Research limited on role of combination therapy for CRVO-related ME
More data are needed to determine the use of combination therapy for treatment of macular edema (ME) secondary to central retinal vein occlusion (CRVO) and to identify whether there is an ideal strategy. For now, however, combination therapy may be a reasonable approach to manage eyes that are not responding to intravitreal monotherapy with an anti-vascular endothelial growth factor (VEGF) agent or corticosteroid, said Lihteh Wu, MD, at the inaugural Retina World Congress.
“Intravitreal treatment with a corticosteroid or anti-VEGF agent alone is currently the first-line treatment for ME secondary to CRVO, and there is no evidence to support the use of combination therapy as primary intervention,” said Dr. Wu, consulting surgeon, Asociados de Macula, Vitreo y Retina de Costa Rica, San José, Costa Rica.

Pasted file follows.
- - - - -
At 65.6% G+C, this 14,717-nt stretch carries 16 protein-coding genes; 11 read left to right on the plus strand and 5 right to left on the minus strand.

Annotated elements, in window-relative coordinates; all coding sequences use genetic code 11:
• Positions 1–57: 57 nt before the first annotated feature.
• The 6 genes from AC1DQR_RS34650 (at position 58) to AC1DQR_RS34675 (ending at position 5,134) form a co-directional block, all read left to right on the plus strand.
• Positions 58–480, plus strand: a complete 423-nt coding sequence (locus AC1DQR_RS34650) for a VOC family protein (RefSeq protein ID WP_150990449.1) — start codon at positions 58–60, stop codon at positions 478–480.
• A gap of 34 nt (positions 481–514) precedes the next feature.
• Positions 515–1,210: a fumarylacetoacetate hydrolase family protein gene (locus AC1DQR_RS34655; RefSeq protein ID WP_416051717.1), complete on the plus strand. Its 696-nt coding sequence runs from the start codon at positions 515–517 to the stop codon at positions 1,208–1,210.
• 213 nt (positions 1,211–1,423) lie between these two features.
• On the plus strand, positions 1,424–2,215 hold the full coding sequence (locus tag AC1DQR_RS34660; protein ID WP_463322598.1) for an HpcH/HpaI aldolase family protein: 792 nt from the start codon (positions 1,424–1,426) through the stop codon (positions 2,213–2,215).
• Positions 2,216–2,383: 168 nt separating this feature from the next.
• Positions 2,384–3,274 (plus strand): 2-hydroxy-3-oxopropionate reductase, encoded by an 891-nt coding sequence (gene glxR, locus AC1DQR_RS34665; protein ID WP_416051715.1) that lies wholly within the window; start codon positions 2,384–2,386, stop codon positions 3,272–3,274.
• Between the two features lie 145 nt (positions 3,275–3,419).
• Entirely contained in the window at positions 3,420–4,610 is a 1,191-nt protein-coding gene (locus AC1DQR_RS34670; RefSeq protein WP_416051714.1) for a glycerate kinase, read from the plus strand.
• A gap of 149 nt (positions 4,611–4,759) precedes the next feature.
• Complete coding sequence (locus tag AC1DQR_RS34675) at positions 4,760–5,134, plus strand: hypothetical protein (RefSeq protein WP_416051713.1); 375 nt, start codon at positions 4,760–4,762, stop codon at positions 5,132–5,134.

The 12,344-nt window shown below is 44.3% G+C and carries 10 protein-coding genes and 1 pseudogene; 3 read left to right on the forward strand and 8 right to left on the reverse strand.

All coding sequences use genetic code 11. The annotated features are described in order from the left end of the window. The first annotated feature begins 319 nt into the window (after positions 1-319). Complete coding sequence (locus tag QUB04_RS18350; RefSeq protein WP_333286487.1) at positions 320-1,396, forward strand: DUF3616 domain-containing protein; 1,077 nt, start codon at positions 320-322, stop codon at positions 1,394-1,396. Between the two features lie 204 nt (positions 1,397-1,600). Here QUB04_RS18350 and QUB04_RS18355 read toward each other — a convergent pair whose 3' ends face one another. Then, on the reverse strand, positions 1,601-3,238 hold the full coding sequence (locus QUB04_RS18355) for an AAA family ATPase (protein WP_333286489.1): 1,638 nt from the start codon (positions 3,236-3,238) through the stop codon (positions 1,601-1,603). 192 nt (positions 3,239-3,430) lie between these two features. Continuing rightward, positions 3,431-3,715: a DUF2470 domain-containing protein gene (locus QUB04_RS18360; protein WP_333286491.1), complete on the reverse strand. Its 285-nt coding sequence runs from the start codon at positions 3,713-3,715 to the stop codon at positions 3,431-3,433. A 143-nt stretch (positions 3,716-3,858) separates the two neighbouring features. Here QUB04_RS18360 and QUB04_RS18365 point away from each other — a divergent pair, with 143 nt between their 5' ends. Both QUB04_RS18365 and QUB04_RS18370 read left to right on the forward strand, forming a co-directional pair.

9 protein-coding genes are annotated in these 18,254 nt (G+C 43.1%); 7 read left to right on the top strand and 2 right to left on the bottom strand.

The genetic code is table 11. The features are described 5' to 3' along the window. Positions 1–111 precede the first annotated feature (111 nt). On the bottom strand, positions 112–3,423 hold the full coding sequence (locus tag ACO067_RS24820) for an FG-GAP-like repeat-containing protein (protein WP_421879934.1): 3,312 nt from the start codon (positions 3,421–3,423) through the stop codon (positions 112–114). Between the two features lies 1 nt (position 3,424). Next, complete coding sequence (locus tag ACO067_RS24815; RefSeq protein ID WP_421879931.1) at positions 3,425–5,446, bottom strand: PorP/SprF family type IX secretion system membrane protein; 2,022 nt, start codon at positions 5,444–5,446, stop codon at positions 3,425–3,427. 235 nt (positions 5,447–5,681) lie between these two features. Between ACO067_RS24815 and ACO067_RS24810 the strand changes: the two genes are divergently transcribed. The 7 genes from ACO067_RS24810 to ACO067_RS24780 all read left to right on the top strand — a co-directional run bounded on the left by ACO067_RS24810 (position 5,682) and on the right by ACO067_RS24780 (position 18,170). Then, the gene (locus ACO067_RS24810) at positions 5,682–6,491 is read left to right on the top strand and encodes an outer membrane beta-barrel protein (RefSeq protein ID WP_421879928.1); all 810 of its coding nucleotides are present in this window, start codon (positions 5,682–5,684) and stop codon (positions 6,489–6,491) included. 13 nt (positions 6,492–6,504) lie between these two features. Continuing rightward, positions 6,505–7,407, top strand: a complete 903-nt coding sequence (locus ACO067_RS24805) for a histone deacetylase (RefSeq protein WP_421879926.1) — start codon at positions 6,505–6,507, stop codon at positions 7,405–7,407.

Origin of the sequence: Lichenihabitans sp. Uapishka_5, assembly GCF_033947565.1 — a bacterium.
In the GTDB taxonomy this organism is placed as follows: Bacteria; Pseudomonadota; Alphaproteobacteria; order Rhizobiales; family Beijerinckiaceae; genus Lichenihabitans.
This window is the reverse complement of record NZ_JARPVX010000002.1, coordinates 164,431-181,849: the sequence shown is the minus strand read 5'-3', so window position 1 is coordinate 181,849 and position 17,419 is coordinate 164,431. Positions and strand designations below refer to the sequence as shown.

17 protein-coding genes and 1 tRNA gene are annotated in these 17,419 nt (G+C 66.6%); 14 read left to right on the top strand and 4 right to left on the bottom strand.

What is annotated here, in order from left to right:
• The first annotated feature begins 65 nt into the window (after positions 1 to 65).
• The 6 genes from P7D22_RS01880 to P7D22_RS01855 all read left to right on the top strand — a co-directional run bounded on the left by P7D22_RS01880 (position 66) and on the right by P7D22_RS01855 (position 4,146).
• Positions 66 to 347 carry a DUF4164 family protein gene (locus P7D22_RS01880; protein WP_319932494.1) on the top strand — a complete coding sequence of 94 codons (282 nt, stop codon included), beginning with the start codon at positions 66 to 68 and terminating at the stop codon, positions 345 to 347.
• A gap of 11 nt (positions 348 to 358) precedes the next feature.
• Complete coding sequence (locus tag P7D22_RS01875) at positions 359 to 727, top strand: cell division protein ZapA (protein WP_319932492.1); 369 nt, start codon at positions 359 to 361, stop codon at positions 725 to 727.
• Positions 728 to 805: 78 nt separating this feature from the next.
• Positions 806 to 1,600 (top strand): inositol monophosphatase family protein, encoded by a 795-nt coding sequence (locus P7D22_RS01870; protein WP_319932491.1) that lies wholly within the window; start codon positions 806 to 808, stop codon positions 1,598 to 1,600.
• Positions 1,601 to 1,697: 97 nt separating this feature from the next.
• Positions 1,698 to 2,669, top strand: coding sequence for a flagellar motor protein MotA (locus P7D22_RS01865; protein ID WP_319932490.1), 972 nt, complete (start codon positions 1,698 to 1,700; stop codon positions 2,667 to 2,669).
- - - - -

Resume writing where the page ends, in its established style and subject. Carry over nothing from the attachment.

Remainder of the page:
“There have also been very few studies investigating combination therapy for management of refractory or recurrent ME therapy, and those that have been published are small and short-term, include retrospective reviews, and have generated inconsistent results," Dr. Wu said. "Based on theory and limited clinical data, however, combination therapy with an anti-VEGF agent corticosteroid or laser therapy should be considered in eyes that do not respond to intravitreal monotherapy.”
Interest in the role of combination therapy as initial or second-line intervention for ME secondary to CRVO arises from data showing that a sizeable proportion of eyes do not respond to monotherapy despite receiving multiple continuous injections.
Citing results from large-scale, randomized studies investigating intravitreal anti-VEGF agents and intravitreal triamcinolone, Dr. Wu noted that up to 25% of eyes suffered a best-corrected visual acuity (BCVA) loss of ≥15 letters and up to 52% had residual ME.